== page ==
Do Vegetarians Eat Their Vegetables?
Despite my occasional efforts at labeling myself a vegetarian, and one noble try at becoming vegan, the truth is that I'm an omnivore. Most humans are omnivores. That's how we evolved, that's how our bodies are designed. Being an omnivore promotes survival -- it allows us to eat whatever foods are available in our environment.
I admire some of those who try the vegan way ... although the vegan meme complex has a lot in common with certain fundamentalist belief systems. The vegan meme complex is organized around the belief that human exploitation or killing of animals is always bad. (It would be nice if we could first organize a world in which humans don't exploit or kill other humans ... imagine if vegans refused to buy any product manufactured by the oppressed masses ...)
I won't spend time here explaining all the different kinds of vegetarians. My main question is this -- do most vegetarians actually eat vegetables?
The US Food & Drug Administration recommends that all Americans eat at least five servings of fruits and vegetables per day. It is easy to avoid fruits and vegetables when your main meal is a mass of meat and wheat ... but isn't it just as easy to avoid fruits and vegetables without the meat?
If you are the type of vegetarian who eats eggs and/or cheese, then you can eat lots of cheese pizza or scrambled eggs w/ waffles and never encounter a fruit or vegetable. Sugars and oils don't contain fruits or vegetables. A lot of the veggie burgers you buy in the store are full of salts, sugars, and plant proteins, but that doesn't mean they contain enough vegetables to count as a serving. Personally, I don't think french fries count as a serving of vegetables either ;-)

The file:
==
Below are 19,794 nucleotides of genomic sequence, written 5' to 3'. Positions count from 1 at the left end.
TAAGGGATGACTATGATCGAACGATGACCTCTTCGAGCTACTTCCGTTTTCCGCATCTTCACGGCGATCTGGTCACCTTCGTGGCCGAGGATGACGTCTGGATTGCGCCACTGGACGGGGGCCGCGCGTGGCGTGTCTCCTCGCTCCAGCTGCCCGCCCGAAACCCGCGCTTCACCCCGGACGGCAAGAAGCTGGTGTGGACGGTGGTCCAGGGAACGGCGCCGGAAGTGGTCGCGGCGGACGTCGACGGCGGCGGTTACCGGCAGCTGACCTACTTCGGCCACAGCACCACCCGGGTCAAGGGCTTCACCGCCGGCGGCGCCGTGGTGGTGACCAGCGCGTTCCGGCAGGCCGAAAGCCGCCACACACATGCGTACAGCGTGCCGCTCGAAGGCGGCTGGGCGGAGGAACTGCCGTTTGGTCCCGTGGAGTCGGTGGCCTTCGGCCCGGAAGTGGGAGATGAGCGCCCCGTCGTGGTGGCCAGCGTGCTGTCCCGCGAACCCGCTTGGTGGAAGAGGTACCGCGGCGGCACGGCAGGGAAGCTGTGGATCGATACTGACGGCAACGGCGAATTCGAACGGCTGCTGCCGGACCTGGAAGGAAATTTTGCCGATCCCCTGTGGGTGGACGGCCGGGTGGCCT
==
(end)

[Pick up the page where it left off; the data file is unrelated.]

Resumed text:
Here's what the National Cancer Institute recommends as a serving of fruit and vegetables:
1 medium fruit or 1/2 cup of small or cut-up fruit
3/4 cup (180 milliliters) of 100 percent juice
1/4 cup dried fruit
1/2 cup raw non-leafy or cooked vegetables
1 cup raw leafy vegetables (such as lettuce)
1/2 cup cooked beans or peas (such as lentils, pinto beans, and kidney beans) Fruits and Vegetables: Eating Your Way to 5 A Day
Whether you choose to be an omnivore, a vegan, or something in between, if you aren't eating enough fruits and vegetables you are increasing your chances of heart disease, cancer, obesity, and diabetes.
It is easy to forget that modern humans evolved within an environment that did not include any Twinkies or Ruffles. Our ancestors survived by eating lots of nuts, leaves, berries, and roots, supplemented by the occasional animal or fish. People who eat a natural diet, like that of our ancestors, generally avoid the common health problems of the typical middle-aged or elderly American.
Take a look at what you eat during the day. It is worth repeating -- you are what you eat, and if you don't like the way your body feels you probably aren't giving your body the types of food it needs.
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